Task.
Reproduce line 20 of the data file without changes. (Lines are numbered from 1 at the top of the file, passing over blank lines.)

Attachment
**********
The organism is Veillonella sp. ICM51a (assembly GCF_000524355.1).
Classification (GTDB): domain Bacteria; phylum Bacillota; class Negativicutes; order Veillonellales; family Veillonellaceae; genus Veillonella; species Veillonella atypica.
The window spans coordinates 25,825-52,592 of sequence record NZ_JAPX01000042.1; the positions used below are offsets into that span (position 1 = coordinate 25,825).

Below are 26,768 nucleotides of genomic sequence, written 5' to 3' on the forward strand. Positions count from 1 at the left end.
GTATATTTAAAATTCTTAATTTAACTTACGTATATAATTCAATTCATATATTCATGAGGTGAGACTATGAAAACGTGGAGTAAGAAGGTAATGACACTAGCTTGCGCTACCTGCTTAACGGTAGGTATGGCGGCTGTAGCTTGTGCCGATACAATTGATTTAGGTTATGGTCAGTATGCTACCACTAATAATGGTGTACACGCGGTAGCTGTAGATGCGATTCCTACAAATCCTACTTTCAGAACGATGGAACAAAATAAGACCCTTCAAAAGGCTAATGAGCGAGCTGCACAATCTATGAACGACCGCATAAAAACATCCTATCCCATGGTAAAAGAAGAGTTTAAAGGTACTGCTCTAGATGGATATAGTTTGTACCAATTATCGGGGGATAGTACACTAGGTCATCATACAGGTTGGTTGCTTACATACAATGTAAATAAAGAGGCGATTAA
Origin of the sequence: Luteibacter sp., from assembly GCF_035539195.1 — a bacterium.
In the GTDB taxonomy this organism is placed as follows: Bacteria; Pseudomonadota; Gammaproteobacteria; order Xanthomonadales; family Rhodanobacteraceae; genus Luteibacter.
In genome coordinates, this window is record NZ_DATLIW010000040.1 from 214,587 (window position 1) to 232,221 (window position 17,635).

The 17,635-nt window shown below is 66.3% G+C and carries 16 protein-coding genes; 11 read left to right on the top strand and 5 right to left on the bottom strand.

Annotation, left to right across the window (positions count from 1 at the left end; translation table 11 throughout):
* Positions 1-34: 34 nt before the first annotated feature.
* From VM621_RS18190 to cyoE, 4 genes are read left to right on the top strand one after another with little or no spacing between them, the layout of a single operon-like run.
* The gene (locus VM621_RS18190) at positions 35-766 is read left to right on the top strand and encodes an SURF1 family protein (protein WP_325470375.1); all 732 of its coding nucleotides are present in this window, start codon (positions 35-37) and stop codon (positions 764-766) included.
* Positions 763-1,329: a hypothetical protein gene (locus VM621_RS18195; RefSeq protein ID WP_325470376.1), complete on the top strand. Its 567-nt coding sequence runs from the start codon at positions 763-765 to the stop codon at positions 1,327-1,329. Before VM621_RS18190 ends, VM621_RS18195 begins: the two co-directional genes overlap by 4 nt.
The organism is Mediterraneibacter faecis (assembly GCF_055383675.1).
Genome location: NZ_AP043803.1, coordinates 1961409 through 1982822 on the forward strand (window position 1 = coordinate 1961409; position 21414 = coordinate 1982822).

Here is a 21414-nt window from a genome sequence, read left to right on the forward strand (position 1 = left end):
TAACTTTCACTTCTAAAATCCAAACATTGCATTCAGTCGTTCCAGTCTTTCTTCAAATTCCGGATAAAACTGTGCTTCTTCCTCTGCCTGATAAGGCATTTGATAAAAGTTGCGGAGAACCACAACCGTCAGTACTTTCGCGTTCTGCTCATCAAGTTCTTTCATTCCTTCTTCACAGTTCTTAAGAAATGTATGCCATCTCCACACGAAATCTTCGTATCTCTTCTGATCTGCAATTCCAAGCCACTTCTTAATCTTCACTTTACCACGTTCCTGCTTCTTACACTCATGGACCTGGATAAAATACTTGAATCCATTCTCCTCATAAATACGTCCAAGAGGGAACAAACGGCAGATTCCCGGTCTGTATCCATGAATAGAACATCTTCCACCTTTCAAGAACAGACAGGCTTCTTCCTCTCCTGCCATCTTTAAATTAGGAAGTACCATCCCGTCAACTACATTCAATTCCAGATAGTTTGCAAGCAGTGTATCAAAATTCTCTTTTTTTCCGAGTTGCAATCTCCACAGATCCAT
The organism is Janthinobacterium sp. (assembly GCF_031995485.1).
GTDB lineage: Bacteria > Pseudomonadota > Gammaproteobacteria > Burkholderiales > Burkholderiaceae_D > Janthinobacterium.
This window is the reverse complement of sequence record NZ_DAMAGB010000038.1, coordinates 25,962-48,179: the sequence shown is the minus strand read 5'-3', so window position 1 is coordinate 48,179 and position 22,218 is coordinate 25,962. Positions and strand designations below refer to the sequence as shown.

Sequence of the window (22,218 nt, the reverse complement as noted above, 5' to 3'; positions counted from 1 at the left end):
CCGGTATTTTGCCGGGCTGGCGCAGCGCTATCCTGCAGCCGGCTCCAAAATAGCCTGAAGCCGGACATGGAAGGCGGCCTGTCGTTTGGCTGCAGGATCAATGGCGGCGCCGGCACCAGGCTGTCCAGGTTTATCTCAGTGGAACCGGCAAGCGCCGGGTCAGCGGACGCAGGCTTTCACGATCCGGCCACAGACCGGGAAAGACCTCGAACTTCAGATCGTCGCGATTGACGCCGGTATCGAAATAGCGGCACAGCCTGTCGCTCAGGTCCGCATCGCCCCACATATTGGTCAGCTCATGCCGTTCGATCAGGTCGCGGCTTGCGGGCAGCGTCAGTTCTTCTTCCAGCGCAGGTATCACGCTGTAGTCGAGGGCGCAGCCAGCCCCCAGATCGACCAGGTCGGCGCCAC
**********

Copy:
GTDB lineage: Bacteria > Pseudomonadota > Gammaproteobacteria > Burkholderiales > Burkholderiaceae_D > Janthinobacterium.